Designers generally design for humans. Human-centric design makes sense as the consumers/users are humans. There are key principles and best practices governing structure, content, and presentation. These are factors that affect a design’s accessibility, usability and attractiveness.

Search Engine Optimisation (SEO) practitioners design for machines. Machine-centric content can help web pages rank higher on search engines like Google and Bing. Prioritising SEO principles can get your site to appear higher in the rankings. But will your new customers be put off when they actually visit your site?

Following SEO principles too obsessively can cause a homepage to become a wall of text.

The homepage is meant to attract and invite customers to enter your site and look around. It should provide a simple overview of what your business is about. What it shouldn’t do is force customers to read a detailed summary of your entire operations before they have even walked into the site proper.

Search engines like to see relevant text, containing keywords and key phrases relevant to the business, divided into headings and subheadings with paragraphs, on the homepage. A couple of sentences is often insufficient, so SEO practitioners end up overloading the homepage with essentially a detailed summary of the entire business!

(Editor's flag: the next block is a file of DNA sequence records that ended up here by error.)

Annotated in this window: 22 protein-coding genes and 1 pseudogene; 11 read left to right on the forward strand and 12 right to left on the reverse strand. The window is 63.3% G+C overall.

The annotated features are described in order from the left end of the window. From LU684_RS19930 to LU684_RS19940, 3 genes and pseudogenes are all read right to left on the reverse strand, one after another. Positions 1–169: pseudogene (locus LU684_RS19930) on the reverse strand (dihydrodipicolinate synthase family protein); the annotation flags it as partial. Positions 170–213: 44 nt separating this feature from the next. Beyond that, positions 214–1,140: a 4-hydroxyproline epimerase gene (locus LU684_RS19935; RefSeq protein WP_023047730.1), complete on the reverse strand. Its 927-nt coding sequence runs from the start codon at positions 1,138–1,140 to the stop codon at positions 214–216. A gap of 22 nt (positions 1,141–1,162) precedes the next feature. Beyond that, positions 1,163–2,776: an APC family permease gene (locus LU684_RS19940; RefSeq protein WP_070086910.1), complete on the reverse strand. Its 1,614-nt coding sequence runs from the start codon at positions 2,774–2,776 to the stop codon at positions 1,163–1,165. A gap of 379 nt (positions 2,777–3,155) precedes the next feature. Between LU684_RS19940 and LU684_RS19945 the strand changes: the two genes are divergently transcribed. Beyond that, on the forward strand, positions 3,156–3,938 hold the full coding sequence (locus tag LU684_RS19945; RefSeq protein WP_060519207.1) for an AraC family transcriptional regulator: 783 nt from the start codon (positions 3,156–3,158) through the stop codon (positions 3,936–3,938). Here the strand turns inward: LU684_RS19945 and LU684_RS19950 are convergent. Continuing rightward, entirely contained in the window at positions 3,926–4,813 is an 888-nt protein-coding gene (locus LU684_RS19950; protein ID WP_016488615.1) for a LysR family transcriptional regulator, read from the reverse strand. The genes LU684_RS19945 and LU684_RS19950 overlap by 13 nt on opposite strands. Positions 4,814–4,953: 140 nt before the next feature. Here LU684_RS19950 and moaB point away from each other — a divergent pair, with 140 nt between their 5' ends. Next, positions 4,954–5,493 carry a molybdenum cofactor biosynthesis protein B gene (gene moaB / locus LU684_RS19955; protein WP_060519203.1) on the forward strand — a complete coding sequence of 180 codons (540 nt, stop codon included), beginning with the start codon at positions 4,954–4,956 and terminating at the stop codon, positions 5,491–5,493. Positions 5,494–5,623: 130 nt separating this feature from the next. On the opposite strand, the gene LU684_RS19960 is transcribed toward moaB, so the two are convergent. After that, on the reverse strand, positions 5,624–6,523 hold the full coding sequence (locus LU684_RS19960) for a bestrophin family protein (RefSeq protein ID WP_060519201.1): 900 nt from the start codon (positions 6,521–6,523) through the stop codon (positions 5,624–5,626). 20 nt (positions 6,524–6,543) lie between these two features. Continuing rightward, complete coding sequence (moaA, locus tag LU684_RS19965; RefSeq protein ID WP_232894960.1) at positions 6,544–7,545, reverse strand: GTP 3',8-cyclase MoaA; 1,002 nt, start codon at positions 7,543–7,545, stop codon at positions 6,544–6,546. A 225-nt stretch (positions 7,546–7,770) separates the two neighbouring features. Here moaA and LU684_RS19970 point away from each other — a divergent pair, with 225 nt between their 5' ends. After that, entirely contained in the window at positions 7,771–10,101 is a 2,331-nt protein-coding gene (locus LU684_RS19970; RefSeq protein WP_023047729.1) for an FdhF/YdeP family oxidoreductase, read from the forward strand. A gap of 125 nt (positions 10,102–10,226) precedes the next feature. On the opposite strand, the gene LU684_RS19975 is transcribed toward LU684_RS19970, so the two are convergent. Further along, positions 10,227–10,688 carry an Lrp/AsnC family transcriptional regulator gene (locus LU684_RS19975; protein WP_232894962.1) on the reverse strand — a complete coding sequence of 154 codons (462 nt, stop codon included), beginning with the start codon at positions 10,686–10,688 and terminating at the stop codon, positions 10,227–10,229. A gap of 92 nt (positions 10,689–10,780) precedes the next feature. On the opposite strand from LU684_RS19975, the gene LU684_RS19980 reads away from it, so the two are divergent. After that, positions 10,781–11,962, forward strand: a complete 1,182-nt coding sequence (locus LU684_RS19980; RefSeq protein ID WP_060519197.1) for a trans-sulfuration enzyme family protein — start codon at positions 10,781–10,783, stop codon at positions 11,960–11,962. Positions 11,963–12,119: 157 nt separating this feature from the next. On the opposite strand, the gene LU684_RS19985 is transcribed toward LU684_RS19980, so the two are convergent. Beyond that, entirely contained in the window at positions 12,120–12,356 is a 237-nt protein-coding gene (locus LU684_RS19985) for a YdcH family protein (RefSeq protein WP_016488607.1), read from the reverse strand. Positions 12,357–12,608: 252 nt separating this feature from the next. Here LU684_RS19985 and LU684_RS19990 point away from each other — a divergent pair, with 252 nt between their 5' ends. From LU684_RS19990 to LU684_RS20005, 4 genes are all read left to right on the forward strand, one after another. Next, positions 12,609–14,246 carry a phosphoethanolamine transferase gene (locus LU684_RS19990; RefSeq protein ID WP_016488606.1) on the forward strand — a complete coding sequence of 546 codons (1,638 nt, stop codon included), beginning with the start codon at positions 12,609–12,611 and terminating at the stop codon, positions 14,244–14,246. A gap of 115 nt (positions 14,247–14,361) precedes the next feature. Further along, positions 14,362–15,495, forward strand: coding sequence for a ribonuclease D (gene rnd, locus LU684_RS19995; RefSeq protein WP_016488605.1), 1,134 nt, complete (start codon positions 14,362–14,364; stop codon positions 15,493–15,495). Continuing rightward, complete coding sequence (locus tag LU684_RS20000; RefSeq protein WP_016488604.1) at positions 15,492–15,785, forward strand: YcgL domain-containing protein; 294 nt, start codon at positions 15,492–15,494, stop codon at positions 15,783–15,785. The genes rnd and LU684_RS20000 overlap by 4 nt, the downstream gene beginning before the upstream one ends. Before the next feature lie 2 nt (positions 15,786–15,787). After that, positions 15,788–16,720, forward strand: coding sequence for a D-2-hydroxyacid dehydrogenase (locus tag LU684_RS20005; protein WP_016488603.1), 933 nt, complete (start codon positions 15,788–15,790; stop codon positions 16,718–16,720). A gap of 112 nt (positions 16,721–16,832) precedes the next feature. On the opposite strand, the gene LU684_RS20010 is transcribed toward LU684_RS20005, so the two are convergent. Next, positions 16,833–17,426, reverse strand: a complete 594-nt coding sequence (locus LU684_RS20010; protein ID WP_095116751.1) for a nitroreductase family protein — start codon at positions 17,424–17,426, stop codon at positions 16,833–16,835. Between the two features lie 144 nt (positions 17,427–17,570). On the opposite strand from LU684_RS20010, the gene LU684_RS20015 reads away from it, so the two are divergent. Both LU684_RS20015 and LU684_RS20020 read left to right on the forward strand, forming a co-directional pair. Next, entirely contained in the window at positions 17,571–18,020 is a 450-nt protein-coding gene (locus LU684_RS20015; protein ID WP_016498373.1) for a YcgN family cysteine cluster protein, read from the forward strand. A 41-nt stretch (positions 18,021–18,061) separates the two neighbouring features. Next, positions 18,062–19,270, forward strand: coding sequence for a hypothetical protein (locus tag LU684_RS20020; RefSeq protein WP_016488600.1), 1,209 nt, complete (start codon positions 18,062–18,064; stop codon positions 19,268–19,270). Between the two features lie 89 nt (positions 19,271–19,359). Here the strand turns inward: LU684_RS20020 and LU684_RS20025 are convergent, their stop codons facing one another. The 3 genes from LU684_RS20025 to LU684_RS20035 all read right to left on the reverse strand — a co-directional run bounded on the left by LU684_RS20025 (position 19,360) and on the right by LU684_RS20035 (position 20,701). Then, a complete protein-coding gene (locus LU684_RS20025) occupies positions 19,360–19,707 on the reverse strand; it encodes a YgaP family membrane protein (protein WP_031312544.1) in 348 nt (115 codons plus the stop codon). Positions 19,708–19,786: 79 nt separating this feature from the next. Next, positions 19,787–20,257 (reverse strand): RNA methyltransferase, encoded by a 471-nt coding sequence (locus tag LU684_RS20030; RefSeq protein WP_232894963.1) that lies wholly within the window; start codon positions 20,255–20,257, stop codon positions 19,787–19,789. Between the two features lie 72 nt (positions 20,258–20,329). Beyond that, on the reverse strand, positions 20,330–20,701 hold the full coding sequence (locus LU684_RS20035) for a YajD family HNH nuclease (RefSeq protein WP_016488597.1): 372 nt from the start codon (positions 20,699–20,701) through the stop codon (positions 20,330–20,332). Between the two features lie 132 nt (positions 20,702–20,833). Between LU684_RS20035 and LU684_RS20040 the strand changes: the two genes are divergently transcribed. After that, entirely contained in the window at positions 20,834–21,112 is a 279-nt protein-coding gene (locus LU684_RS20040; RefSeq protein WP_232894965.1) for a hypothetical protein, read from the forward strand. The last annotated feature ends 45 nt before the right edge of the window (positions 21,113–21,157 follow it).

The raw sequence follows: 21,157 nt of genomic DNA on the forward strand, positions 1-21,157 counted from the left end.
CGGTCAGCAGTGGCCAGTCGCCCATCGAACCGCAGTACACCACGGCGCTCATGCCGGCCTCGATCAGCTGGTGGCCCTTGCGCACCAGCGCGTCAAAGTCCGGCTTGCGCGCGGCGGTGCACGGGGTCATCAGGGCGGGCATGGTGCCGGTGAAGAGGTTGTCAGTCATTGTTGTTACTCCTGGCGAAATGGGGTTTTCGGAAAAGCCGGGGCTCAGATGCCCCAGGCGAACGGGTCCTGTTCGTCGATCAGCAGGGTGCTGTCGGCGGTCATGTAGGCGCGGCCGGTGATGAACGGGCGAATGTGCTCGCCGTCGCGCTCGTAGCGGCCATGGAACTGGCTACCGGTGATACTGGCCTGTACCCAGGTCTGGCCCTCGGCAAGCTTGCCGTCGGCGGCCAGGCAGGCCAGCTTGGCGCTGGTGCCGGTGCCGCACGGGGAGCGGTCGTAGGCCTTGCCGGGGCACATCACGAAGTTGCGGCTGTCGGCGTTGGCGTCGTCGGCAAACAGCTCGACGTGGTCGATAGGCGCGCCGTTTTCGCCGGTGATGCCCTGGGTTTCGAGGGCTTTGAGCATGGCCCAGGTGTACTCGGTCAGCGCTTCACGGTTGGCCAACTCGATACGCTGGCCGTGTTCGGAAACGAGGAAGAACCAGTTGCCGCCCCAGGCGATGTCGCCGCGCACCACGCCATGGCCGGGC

Search engines also prioritises repeated keywords and phrases. For humans, this subtle repetition exacerbates the annoyance of the wall of text.

Search engine operators are aware of people trying to cheat their algorithms. So they prioritise text that are actually presented to humans – ie the real content – over text that are plonked on the page (lots of keywords set in a tiny font or styled to be white or invisible) with the intention to trick search engines.

Personally I still favour human-centric over machine-centric design as a core approach. Because business is more than just getting a higher search engine ranking. Annoying people when they arrive at your shop-front cannot be conducive to any relationship.

Ignoring SEO principles completely is silly too of course. There must be a reasonable compromise somewhere; a balance of the two concerns.

Search engine algorithms’ ability to discern real content from “tricksy” content should continue to improve over time. Hopefully, we will dispense with the need to specifically design for search engines, and focus instead on making things easier and more meaningful for humans.

Have a look at your homepage, on both a computer screen as well as on your phone. So you see a wall of text? Is that actually helping or hindering your customers?

Images: Joe Fresh Window Display by Gary J. Wood via Flickr CC BY-SA 2.0; Interactive Newsprint - classifieds by Interactive Newsprint via Flickr CC BY 2.0; Cropped and montaged.